It's official. March 3-9, 2013, is National Procrastination Week and the U.S. Congress certainly got the memo early. So, why do today what you can put off until tomorrow? That's a complete flip flop on the quote attributed to Thomas Jefferson, but this is the one week out of 52 to totally let it slide. Here's your guide to what not to do during National Procrastination Week... then again, you could just read this next week. Either way, you're demonstrating effective dawdling.
1. Most importantly, don't do your taxes this week. They're not due until April 15, and that's six weeks away. Besides, you can always think about filing an extension. But, don't actually do that, just think about that. Deadlines are so overrated.
2. This is the perfect week to officially drop any New Year's resolutions that you may still have on your mind. Forget them! If you're dieting, celebrate National Procrastination Week with a dish of your favorite ice cream, since you can always diet next week.
3. Deliberate delay can help us to distinguish what's really not worth any effort. Plaster post-it notes on the bathroom mirror, the refrigerator, in the car, reminding yourself not to do anything. Make your not to-do list; prioritize it with high to low and medium levels of urgency and stick to it religiously.
4. Speaking of religion, watch cable news repeat itself hourly while awaiting smoke signals to rise from the Sistine Chapel's papal conclave in Rome. Look for plenty of black puffs indicating that the 117 cardinals are undecided, properly honoring National Procrastination Week. In the 13th century, it took one College of Cardinals nearly three years to make a decision.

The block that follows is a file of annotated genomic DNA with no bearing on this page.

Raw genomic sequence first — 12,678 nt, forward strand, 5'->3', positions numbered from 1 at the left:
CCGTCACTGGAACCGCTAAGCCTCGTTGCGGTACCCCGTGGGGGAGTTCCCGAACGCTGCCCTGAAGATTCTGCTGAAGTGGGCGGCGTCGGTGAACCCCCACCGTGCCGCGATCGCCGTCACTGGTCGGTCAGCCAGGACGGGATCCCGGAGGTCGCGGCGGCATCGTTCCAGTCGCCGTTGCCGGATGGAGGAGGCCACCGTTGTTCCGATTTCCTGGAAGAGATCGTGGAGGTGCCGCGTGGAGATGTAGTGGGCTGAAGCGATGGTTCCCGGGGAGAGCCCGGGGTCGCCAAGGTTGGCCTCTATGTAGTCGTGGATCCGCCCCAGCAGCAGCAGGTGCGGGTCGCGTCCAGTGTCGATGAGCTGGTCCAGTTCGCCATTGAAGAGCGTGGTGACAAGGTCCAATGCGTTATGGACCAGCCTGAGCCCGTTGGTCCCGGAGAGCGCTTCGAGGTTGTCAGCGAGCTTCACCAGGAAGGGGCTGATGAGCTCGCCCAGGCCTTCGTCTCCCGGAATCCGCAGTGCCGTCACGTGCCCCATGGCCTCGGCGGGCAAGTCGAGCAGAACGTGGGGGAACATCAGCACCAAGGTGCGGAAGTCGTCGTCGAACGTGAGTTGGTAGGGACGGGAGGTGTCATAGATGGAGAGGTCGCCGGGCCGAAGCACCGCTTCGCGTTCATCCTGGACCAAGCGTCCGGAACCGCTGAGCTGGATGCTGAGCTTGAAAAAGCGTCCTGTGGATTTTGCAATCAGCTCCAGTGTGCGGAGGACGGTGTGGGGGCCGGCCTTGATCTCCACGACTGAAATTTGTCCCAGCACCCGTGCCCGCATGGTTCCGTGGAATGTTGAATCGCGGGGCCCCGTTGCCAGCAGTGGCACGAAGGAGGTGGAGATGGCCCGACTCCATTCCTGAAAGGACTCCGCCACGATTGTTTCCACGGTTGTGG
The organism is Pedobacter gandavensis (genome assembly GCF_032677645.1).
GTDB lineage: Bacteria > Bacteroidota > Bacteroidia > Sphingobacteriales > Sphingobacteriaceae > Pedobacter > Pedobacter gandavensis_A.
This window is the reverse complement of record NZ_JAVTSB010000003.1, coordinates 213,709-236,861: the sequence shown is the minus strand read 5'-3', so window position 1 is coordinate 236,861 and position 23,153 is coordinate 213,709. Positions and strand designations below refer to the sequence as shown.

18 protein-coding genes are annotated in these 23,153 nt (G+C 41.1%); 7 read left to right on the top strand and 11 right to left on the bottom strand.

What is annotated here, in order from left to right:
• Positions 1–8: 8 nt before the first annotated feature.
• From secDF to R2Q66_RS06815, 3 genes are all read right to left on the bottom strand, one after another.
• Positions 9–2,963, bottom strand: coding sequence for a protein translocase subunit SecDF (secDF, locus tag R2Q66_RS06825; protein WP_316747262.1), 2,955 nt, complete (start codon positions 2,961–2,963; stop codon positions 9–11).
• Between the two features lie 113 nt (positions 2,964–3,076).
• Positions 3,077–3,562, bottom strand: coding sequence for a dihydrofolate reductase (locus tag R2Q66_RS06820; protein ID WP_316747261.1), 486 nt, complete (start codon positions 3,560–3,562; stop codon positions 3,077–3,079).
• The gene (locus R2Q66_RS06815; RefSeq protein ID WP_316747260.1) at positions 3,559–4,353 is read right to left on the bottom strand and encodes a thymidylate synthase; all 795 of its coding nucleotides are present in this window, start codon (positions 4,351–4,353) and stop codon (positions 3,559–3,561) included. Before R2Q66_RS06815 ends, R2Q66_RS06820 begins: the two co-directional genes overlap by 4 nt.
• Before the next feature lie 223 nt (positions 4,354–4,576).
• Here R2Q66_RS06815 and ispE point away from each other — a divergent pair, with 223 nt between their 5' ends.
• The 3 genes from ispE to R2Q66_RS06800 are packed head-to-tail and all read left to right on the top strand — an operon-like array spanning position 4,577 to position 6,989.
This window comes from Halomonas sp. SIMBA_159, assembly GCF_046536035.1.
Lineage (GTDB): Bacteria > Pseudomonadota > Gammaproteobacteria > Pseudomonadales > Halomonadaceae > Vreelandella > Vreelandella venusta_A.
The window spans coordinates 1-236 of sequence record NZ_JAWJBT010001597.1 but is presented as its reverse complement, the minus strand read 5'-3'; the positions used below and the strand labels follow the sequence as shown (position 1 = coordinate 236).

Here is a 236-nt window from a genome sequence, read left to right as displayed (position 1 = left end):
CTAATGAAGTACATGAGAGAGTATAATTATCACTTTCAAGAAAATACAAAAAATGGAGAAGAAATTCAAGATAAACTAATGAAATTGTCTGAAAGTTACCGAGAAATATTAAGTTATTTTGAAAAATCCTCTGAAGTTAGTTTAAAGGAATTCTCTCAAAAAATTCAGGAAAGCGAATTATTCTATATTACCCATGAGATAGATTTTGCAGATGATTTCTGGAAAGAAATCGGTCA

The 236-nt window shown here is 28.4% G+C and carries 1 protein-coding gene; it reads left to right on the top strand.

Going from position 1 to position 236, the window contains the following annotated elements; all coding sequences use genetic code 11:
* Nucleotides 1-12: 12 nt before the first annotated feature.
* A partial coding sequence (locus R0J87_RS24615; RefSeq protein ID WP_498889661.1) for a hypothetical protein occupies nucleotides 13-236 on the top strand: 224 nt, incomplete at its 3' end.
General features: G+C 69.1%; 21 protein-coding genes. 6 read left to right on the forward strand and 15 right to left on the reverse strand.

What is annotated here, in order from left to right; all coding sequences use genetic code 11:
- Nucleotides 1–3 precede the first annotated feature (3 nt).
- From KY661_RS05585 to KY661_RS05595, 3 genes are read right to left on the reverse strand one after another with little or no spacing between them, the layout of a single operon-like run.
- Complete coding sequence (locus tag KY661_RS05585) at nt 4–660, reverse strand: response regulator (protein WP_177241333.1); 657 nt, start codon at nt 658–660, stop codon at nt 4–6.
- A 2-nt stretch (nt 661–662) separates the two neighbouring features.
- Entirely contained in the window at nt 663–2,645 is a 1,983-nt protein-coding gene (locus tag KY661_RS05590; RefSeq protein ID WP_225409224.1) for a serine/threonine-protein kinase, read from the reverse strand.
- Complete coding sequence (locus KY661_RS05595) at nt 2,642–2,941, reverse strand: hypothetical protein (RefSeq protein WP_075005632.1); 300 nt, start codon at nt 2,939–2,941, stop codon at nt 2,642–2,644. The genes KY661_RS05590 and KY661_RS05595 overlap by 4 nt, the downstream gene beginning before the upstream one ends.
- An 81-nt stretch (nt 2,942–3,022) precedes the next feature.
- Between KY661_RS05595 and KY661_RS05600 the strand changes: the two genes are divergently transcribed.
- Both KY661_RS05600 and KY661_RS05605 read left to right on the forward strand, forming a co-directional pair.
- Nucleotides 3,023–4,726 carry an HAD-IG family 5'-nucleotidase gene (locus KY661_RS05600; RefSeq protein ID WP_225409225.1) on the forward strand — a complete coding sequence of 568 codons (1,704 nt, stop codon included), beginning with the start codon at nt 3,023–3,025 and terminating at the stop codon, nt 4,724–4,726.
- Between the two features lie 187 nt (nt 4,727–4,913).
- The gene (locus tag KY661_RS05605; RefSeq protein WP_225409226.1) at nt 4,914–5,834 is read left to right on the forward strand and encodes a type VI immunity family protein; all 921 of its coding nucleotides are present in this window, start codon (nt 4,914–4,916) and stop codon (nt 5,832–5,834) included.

5. Set your clocks a few hours back to surprise yourself with how much you're getting done by doing nothing at all. It's gonna be the future soon, anyway.
6. Email is a great procrastinator, since it can prevent you from speaking to anyone. Read old emails while you wait for the ping to announce the arrival of a new one. Don't reply to any. If the people sending you emails are not celebrating National Procrastination Week, they may re-send emails making the ping more frequent as the week progresses and you get further and further behind on emails. It's somewhat entertaining.
7. It's okay to do some stuff, like organize your old CD collection alphabetically, scrub the bathroom floor, mend holes in old socks, scribble a Christmas thank you to Aunt Gertrude on real stationery. Run spyware on your computer. Repair your bicycle chain. Write to your congressman. But, only do these things if there is a big, work-related project you can put off by focusing on this other stuff instead.
8. Undertake nothing. If you find yourself doing something, even the dishes, ask yourself, "Do I have to do this?" Adjust accordingly.
9. Share your plans with family and friends, so they can nudge you if required, that is, they catch you doing something. Partnering up makes it easier to blow it off with due accountability.
10. Does National Procrastination Week deserve a shout-out like Groundhog Day and April Fool's Day get on either side of March? True, it's a silly proclamation, just for fun, farcical, meant in self-jest. But hey, if you're really into it, call in sick and hop a flight to Vegas.